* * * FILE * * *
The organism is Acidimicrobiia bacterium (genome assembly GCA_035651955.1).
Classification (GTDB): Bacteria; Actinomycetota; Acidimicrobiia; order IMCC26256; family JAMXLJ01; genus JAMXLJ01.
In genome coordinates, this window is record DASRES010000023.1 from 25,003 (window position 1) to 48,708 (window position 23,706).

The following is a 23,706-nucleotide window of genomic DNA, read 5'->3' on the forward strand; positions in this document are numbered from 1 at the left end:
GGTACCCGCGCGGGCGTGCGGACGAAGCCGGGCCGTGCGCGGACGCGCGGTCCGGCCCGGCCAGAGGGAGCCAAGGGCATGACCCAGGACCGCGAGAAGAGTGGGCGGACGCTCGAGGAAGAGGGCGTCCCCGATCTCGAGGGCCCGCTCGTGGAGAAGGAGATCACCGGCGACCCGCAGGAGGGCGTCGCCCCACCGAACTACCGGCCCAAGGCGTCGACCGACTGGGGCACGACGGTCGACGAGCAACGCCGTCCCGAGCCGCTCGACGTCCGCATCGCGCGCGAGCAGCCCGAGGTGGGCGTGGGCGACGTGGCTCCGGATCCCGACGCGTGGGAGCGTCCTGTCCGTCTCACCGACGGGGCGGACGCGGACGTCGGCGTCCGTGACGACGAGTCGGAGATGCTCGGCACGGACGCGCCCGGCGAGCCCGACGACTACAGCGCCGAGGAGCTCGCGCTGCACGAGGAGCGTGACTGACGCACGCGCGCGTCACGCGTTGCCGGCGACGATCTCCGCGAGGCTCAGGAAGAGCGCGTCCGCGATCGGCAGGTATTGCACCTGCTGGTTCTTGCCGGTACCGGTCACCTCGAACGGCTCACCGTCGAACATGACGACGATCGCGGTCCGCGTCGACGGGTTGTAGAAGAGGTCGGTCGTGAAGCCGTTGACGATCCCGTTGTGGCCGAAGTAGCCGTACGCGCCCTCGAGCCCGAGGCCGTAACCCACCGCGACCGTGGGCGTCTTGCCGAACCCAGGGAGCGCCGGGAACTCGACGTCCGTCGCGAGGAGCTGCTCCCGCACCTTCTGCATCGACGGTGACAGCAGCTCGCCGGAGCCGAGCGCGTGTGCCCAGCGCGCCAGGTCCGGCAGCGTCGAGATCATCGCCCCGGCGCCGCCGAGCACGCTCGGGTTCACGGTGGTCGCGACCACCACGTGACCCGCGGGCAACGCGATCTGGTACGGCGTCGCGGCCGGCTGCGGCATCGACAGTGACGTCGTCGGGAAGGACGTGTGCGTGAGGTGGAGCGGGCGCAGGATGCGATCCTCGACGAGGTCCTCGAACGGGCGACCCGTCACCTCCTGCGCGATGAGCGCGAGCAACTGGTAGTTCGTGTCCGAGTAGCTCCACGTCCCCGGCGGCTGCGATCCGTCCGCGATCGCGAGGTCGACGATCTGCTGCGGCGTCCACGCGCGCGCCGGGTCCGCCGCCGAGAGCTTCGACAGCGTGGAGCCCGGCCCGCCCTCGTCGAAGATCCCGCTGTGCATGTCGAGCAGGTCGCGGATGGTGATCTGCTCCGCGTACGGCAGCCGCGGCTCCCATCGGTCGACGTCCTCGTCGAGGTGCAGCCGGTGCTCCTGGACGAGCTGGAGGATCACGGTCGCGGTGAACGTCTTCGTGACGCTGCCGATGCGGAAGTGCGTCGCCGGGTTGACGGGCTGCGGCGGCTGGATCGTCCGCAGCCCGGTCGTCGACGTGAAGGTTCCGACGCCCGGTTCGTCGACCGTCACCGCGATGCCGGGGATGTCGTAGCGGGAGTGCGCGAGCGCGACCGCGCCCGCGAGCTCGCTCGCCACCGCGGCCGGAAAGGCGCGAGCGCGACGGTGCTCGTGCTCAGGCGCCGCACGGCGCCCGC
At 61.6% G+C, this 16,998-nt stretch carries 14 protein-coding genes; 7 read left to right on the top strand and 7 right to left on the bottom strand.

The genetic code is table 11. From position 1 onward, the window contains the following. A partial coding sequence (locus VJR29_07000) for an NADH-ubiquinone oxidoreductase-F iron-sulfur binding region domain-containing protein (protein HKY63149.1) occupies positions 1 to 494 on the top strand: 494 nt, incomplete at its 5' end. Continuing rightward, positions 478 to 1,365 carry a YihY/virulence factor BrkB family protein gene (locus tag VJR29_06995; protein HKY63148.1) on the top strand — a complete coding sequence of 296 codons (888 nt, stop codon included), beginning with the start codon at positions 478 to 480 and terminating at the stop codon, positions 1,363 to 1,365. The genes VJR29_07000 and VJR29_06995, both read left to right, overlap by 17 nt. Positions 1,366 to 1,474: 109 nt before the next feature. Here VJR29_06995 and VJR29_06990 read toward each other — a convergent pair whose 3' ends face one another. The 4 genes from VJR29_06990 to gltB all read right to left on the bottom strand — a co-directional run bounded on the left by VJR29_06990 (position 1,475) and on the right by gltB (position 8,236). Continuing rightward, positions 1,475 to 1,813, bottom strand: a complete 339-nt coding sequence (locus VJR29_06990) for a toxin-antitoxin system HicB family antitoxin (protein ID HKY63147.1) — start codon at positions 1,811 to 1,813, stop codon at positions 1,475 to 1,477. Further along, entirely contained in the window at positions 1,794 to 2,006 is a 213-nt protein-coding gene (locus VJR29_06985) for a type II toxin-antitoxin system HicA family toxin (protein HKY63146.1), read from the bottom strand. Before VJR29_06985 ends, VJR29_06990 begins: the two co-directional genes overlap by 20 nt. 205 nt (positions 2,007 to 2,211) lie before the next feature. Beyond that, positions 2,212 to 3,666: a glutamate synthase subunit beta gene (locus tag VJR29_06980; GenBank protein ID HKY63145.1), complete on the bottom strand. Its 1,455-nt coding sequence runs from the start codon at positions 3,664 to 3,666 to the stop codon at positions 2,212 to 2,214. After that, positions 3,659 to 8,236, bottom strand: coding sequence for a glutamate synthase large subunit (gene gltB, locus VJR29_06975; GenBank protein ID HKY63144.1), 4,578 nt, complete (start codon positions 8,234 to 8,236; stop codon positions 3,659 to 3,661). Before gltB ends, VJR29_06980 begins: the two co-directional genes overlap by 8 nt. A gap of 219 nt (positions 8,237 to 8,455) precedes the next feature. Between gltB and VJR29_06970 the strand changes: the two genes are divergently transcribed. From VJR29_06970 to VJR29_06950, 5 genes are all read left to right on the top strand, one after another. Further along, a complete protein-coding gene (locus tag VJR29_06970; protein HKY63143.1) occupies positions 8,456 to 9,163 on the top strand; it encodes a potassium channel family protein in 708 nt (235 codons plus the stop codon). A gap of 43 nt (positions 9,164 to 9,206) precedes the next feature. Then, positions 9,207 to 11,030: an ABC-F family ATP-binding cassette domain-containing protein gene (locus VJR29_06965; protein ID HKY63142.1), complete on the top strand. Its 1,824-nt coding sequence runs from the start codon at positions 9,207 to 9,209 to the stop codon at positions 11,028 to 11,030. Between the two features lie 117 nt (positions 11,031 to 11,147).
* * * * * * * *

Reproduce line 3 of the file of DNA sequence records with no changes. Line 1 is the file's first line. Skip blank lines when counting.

In genome coordinates, this window is record DASRES010000023.1 from 25,003 (window position 1) to 48,708 (window position 23,706).